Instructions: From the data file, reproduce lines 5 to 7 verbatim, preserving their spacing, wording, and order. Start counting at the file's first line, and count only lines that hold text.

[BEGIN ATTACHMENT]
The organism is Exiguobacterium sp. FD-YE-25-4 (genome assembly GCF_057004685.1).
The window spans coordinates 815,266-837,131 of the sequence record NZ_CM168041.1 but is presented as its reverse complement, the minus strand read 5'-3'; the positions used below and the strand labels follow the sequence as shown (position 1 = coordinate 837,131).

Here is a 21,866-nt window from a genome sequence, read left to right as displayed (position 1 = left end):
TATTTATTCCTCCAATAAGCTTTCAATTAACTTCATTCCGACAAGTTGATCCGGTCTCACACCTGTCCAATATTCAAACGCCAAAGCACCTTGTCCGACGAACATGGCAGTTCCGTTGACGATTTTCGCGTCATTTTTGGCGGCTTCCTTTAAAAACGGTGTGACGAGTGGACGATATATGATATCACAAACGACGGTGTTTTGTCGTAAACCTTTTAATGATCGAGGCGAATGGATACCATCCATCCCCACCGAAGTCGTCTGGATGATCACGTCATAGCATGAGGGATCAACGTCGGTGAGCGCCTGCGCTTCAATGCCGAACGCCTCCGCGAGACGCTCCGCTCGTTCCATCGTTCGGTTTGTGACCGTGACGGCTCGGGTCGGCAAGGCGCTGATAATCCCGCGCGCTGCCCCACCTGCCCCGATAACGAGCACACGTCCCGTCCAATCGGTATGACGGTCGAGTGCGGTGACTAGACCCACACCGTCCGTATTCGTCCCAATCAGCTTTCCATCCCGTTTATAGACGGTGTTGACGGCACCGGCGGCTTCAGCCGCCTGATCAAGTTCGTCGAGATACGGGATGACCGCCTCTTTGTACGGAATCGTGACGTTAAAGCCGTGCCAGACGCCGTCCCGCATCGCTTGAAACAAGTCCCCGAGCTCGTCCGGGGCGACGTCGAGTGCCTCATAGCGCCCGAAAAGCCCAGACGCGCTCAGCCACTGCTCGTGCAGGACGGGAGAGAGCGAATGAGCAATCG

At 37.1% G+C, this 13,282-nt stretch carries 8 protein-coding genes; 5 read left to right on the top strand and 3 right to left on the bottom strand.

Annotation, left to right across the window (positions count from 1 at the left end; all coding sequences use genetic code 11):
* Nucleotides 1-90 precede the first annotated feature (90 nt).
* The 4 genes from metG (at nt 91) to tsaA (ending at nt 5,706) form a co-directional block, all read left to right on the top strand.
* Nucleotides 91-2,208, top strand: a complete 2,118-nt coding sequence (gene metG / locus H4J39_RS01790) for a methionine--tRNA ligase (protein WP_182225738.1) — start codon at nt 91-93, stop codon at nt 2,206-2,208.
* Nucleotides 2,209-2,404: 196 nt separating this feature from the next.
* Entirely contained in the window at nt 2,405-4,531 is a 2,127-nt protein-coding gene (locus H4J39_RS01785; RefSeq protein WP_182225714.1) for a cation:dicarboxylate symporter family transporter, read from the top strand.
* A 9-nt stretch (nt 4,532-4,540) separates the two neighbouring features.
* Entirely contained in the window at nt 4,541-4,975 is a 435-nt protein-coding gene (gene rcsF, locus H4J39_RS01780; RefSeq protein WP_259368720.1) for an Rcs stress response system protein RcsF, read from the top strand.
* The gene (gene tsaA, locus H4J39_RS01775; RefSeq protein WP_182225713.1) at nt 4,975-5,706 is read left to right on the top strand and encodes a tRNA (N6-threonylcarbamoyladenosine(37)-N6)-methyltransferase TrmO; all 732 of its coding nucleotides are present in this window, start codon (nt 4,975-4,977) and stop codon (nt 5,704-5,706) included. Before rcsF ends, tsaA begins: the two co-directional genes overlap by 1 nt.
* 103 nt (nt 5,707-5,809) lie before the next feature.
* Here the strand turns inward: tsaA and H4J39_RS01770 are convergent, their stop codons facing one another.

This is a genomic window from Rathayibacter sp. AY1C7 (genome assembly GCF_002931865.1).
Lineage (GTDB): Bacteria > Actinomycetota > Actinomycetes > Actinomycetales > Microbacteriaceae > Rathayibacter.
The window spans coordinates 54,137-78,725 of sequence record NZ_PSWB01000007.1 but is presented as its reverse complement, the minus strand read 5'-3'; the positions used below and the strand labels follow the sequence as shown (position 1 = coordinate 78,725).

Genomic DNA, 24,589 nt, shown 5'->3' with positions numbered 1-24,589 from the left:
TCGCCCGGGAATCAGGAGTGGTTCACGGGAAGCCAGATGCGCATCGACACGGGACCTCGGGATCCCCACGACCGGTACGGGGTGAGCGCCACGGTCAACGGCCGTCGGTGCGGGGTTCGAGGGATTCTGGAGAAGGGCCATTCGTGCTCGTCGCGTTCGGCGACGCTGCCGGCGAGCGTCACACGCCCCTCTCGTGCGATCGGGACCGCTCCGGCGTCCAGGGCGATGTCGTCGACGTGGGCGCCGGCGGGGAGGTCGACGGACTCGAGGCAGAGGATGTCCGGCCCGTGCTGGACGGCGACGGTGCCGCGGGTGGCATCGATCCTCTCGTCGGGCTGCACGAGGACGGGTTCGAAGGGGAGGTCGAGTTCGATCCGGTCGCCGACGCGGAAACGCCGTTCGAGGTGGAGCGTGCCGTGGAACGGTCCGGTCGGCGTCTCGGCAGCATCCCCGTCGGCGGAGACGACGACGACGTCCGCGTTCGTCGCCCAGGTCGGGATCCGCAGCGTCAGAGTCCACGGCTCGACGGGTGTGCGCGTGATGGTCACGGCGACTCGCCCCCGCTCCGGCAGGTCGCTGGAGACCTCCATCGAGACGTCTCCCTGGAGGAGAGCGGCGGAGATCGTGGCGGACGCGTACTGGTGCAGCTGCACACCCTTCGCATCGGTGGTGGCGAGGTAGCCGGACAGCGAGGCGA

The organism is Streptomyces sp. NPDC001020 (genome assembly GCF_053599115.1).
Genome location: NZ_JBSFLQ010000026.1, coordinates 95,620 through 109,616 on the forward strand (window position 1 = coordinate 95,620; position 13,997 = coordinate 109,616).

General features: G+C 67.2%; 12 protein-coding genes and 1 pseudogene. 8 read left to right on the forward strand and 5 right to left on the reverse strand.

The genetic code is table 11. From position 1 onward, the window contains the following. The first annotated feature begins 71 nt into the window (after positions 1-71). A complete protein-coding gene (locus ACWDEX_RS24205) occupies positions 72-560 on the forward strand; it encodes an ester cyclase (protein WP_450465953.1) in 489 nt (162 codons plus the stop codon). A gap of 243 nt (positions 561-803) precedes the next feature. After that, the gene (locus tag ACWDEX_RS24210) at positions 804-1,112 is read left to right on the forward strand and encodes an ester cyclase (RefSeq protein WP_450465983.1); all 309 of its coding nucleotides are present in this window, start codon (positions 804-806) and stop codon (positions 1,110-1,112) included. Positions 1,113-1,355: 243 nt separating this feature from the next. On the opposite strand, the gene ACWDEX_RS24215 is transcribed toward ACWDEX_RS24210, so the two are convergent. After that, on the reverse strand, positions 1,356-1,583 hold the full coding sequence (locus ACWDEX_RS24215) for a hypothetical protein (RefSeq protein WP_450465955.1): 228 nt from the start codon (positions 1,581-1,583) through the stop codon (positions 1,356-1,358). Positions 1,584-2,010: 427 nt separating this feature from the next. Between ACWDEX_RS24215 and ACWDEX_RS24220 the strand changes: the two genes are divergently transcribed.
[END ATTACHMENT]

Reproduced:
At 37.1% G+C, this 13,282-nt stretch carries 8 protein-coding genes; 5 read left to right on the top strand and 3 right to left on the bottom strand.

Annotation, left to right across the window (positions count from 1 at the left end; all coding sequences use genetic code 11):
* Nucleotides 1-90 precede the first annotated feature (90 nt).